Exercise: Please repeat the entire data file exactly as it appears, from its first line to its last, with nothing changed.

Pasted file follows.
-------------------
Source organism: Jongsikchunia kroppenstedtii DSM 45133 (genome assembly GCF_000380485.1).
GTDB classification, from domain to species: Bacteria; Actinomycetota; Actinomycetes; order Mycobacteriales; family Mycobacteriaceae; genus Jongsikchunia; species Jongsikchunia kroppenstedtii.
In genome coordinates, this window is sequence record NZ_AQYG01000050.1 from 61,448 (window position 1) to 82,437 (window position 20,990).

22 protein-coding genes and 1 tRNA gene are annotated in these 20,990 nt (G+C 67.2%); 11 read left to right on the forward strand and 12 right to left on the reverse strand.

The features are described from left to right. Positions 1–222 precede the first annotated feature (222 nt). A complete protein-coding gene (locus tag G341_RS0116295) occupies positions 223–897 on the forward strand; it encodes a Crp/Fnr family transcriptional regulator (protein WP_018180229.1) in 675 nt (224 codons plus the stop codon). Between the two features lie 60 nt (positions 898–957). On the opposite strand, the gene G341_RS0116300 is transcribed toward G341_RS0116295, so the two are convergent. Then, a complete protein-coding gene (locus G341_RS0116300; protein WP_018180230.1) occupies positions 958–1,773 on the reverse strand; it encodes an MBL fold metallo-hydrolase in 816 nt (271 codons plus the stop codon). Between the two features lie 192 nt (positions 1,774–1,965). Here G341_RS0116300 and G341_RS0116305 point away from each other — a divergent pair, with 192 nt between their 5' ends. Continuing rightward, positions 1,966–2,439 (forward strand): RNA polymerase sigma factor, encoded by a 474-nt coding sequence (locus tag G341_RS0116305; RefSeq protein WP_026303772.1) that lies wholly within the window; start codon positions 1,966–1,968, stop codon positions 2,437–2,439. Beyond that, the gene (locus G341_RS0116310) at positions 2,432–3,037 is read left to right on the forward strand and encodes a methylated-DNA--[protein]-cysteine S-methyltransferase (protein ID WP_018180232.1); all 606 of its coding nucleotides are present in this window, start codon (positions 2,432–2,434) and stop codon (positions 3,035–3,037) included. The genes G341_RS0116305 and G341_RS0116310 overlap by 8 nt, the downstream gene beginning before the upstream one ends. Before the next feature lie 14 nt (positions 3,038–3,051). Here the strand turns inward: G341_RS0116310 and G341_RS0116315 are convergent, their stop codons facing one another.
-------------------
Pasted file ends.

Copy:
Source organism: Jongsikchunia kroppenstedtii DSM 45133 (genome assembly GCF_000380485.1).
GTDB classification, from domain to species: Bacteria; Actinomycetota; Actinomycetes; order Mycobacteriales; family Mycobacteriaceae; genus Jongsikchunia; species Jongsikchunia kroppenstedtii.
In genome coordinates, this window is sequence record NZ_AQYG01000050.1 from 61,448 (window position 1) to 82,437 (window position 20,990).

22 protein-coding genes and 1 tRNA gene are annotated in these 20,990 nt (G+C 67.2%); 11 read left to right on the forward strand and 12 right to left on the reverse strand.

The features are described from left to right. Positions 1–222 precede the first annotated feature (222 nt). A complete protein-coding gene (locus tag G341_RS0116295) occupies positions 223–897 on the forward strand; it encodes a Crp/Fnr family transcriptional regulator (protein WP_018180229.1) in 675 nt (224 codons plus the stop codon). Between the two features lie 60 nt (positions 898–957). On the opposite strand, the gene G341_RS0116300 is transcribed toward G341_RS0116295, so the two are convergent. Then, a complete protein-coding gene (locus G341_RS0116300; protein WP_018180230.1) occupies positions 958–1,773 on the reverse strand; it encodes an MBL fold metallo-hydrolase in 816 nt (271 codons plus the stop codon). Between the two features lie 192 nt (positions 1,774–1,965). Here G341_RS0116300 and G341_RS0116305 point away from each other — a divergent pair, with 192 nt between their 5' ends. Continuing rightward, positions 1,966–2,439 (forward strand): RNA polymerase sigma factor, encoded by a 474-nt coding sequence (locus tag G341_RS0116305; RefSeq protein WP_026303772.1) that lies wholly within the window; start codon positions 1,966–1,968, stop codon positions 2,437–2,439. Beyond that, the gene (locus G341_RS0116310) at positions 2,432–3,037 is read left to right on the forward strand and encodes a methylated-DNA--[protein]-cysteine S-methyltransferase (protein ID WP_018180232.1); all 606 of its coding nucleotides are present in this window, start codon (positions 2,432–2,434) and stop codon (positions 3,035–3,037) included. The genes G341_RS0116305 and G341_RS0116310 overlap by 8 nt, the downstream gene beginning before the upstream one ends. Before the next feature lie 14 nt (positions 3,038–3,051). Here the strand turns inward: G341_RS0116310 and G341_RS0116315 are convergent, their stop codons facing one another.